Humans have even tamed Cassowary, the world’s most dangerous bird. History is proof.

Before petting chickens and geese, our ancestors used to pet world’s most dangerous bird, Cassowary around several millennia ago.

Cassowary, native to northern Australia and New Guinea is considered the world’s most dangerous bird. The quick legs equipped with long dagger-like-toes can cause fatal injuries to humans with just one kick if provoked. The internet is filled with videos of human stupidity experiencing the wrath of these innocent-looking birds.

It is quite unbelievable that humans around 18,000 years ago used to breed them like chickens, a study reported. An analysis of the eggshells found in New Guinea has confirmed the fact.  

The study to discover Cassowary as pet

The inspection of fossilized eggshells found in the two rock tents in New Guinea has confirmed that our ancestors might have collected the eggs of the cassowary birds to hatch and pet them to adulthood.

One of the authors of the study group, Kristina Douglass, assistant professor of anthropology and African studies, Penn State has said that these birds were kept as pets thousands of years before the domestication of hens and chicken. “And this is not some small fowl, it is a huge, ornery, flightless bird that can eviscerate you. Most likely the dwarf variety that weighs 20 kilos (44 pounds),” she said in a statement.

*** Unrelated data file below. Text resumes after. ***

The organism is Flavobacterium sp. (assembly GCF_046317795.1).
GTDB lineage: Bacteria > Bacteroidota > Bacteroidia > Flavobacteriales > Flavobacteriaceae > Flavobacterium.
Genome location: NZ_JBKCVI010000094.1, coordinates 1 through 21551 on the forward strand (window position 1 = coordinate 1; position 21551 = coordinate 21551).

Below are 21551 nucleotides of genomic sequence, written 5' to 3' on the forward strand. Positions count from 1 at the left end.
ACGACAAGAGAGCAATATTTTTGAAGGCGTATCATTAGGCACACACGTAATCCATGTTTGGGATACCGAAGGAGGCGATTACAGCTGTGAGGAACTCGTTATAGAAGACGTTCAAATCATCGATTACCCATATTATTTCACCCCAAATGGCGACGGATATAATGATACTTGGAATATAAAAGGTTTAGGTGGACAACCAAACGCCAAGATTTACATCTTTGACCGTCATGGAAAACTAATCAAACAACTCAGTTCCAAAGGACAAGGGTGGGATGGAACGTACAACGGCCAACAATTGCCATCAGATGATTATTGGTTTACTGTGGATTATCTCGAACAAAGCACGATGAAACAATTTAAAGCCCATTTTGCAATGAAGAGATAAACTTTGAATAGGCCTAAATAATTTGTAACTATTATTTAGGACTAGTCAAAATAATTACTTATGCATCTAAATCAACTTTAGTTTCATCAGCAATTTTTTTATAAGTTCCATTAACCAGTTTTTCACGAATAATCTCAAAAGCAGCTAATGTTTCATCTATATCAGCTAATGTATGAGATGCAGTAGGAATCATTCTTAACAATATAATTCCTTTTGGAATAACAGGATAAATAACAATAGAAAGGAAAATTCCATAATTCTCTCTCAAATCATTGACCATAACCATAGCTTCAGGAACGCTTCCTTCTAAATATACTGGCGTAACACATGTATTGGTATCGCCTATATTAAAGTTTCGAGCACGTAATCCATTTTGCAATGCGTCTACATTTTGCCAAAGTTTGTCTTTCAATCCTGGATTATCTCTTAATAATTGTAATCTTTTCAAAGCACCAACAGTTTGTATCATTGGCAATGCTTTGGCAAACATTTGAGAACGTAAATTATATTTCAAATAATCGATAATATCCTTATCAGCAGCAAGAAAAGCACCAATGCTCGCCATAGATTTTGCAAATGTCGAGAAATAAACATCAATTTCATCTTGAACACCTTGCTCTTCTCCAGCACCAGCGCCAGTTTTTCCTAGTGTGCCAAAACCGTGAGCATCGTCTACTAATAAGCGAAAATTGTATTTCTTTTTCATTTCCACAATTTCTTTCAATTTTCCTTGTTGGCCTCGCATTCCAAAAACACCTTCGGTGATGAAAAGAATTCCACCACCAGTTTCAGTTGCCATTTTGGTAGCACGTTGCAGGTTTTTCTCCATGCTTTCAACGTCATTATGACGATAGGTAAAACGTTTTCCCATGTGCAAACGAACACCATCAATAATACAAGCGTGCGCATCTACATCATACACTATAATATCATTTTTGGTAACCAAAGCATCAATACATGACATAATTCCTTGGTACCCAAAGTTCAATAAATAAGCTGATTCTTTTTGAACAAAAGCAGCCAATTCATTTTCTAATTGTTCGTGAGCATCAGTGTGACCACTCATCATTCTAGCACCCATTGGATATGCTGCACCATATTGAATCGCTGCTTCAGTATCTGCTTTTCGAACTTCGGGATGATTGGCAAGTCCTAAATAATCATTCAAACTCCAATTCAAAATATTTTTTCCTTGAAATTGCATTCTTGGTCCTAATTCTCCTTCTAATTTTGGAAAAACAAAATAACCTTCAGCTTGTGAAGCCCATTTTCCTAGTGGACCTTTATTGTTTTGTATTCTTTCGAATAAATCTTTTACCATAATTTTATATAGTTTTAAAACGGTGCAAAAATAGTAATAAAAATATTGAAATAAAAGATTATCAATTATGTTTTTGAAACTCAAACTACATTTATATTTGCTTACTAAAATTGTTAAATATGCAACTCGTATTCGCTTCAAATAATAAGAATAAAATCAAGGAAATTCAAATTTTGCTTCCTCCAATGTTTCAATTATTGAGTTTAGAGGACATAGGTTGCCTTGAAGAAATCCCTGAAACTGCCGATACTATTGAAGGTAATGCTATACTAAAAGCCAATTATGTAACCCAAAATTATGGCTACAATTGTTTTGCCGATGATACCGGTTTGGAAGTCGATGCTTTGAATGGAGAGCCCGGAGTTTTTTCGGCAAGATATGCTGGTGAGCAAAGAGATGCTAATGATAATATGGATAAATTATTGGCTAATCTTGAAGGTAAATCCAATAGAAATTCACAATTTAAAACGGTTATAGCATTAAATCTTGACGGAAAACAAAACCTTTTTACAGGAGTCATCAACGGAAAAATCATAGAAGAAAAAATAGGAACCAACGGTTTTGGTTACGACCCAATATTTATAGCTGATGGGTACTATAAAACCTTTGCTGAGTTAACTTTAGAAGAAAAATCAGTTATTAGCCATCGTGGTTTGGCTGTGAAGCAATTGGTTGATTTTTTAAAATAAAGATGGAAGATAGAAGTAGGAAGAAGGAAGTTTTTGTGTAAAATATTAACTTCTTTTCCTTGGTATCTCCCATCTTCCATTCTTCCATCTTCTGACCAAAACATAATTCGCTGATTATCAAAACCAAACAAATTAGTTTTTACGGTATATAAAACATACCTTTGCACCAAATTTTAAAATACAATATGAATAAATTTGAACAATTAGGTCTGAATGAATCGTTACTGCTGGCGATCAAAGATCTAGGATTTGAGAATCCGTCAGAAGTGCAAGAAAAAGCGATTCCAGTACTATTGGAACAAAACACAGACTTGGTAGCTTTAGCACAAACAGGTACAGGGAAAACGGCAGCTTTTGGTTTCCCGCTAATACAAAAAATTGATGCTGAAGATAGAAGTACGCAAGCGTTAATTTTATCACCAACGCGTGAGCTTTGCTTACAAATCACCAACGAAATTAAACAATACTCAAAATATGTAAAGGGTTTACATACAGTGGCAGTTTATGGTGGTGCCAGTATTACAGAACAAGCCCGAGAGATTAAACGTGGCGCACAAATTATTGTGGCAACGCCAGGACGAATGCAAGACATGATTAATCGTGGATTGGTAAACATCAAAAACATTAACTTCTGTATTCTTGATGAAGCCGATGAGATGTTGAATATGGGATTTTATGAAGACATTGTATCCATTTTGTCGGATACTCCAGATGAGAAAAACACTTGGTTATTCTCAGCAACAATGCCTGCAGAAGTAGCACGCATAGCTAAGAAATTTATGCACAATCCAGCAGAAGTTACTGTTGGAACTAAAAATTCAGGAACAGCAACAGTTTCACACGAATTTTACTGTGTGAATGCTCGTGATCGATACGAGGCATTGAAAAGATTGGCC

While representing the data at the Proceedings of the National Academy of Sciences, Douglas and her team noted that the fossilized eggshells could be the earliest attempts of the human to breed an avian taxon (bird) around several millennia ahead of domesticating chickens.

The Southern Cassowary

The most common, the southern cassowary, is the third-tallest and second-heaviest living bird, only smaller than the ostrich and emu. There is a total of four species. But the fourth species known as Pygmy Cassowary is extinct. The other two species are known as the northern cassowary and the dwarf cassowary. They are usually shy and wary of human beings.

Cassowaries have three-toed feet with sharp claws. The second toe of the bird looks like a dagger-like claw that may be 125 mm (5 in) long. This claw is particularly fearsome as it sometimes kicks humans and other animals. These birds having their roots linked to dinosaurs, can run up to 50 km/h (30 mph) through a dense forest and can jump up to 1.5 m (5 ft).

Sayantika Bhowal

Sayantika Bhowal is a news connoisseur who is particularly interested in politics and human interest stories. She holds More »
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